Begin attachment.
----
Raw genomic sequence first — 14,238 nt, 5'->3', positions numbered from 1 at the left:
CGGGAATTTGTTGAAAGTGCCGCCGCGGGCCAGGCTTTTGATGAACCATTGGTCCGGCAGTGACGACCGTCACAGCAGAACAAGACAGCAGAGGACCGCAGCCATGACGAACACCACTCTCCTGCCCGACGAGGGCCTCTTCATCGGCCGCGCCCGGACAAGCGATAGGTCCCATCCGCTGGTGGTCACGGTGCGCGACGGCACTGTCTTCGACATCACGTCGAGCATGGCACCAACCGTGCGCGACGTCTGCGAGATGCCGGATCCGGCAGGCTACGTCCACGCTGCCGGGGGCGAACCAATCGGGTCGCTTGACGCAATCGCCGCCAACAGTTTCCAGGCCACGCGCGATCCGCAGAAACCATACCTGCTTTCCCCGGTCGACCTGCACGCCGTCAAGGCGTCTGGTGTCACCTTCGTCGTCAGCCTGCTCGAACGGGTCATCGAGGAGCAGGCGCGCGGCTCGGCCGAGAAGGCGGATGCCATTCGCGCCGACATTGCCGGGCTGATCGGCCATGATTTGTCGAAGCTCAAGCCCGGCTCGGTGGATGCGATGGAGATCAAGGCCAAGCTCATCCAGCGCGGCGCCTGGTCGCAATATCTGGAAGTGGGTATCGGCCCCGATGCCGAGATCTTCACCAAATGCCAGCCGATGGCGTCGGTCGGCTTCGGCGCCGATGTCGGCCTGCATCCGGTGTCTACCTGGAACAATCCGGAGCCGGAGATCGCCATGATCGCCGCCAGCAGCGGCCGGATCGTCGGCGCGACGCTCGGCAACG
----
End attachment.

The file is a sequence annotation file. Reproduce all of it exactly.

Raw genomic sequence first — 14,238 nt, 5'->3', positions numbered from 1 at the left:
CGGGAATTTGTTGAAAGTGCCGCCGCGGGCCAGGCTTTTGATGAACCATTGGTCCGGCAGTGACGACCGTCACAGCAGAACAAGACAGCAGAGGACCGCAGCCATGACGAACACCACTCTCCTGCCCGACGAGGGCCTCTTCATCGGCCGCGCCCGGACAAGCGATAGGTCCCATCCGCTGGTGGTCACGGTGCGCGACGGCACTGTCTTCGACATCACGTCGAGCATGGCACCAACCGTGCGCGACGTCTGCGAGATGCCGGATCCGGCAGGCTACGTCCACGCTGCCGGGGGCGAACCAATCGGGTCGCTTGACGCAATCGCCGCCAACAGTTTCCAGGCCACGCGCGATCCGCAGAAACCATACCTGCTTTCCCCGGTCGACCTGCACGCCGTCAAGGCGTCTGGTGTCACCTTCGTCGTCAGCCTGCTCGAACGGGTCATCGAGGAGCAGGCGCGCGGCTCGGCCGAGAAGGCGGATGCCATTCGCGCCGACATTGCCGGGCTGATCGGCCATGATTTGTCGAAGCTCAAGCCCGGCTCGGTGGATGCGATGGAGATCAAGGCCAAGCTCATCCAGCGCGGCGCCTGGTCGCAATATCTGGAAGTGGGTATCGGCCCCGATGCCGAGATCTTCACCAAATGCCAGCCGATGGCGTCGGTCGGCTTCGGCGCCGATGTCGGCCTGCATCCGGTGTCTACCTGGAACAATCCGGAGCCGGAGATCGCCATGATCGCCGCCAGCAGCGGCCGGATCGTCGGCGCGACGCTCGGCAACG